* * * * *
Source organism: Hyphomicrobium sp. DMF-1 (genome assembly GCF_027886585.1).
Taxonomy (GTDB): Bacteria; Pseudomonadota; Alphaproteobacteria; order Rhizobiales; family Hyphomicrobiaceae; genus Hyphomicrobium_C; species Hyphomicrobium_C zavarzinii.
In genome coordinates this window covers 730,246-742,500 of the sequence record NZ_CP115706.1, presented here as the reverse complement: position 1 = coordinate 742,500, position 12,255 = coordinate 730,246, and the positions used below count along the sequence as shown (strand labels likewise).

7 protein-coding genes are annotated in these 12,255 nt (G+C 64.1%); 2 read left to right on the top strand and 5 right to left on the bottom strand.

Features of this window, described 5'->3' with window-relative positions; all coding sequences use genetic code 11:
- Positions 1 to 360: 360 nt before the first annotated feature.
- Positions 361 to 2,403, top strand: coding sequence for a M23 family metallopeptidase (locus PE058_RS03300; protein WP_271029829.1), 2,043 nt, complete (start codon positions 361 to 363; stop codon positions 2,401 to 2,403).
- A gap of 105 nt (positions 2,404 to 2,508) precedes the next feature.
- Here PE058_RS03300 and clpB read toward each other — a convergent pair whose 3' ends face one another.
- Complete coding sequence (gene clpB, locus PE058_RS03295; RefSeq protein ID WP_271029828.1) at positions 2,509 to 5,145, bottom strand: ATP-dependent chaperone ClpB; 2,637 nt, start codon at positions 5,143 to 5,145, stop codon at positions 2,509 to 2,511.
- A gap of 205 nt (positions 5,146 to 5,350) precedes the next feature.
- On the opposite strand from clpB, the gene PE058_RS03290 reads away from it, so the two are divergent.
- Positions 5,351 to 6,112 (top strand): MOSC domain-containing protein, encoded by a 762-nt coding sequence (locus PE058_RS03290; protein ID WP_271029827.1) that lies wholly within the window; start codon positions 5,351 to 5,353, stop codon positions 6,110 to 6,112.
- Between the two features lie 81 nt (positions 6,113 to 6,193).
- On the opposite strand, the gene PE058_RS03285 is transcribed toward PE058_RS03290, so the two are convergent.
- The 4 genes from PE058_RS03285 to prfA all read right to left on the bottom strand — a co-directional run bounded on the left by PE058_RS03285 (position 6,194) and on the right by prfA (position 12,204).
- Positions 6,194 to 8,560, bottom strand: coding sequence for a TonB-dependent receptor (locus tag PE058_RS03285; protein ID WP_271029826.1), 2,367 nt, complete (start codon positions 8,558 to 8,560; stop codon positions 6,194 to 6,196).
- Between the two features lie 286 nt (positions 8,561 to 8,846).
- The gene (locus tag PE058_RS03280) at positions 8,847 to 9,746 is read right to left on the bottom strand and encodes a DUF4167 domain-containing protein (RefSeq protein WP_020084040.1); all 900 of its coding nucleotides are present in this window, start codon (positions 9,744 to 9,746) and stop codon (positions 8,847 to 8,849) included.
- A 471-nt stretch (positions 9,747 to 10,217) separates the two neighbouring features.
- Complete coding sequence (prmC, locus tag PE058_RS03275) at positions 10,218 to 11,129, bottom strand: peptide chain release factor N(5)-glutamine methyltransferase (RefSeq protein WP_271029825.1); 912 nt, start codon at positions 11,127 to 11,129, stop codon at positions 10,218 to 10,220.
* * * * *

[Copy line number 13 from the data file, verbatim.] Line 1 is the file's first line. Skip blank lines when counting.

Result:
- Positions 5,351 to 6,112 (top strand): MOSC domain-containing protein, encoded by a 762-nt coding sequence (locus PE058_RS03290; protein ID WP_271029827.1) that lies wholly within the window; start codon positions 5,351 to 5,353, stop codon positions 6,110 to 6,112.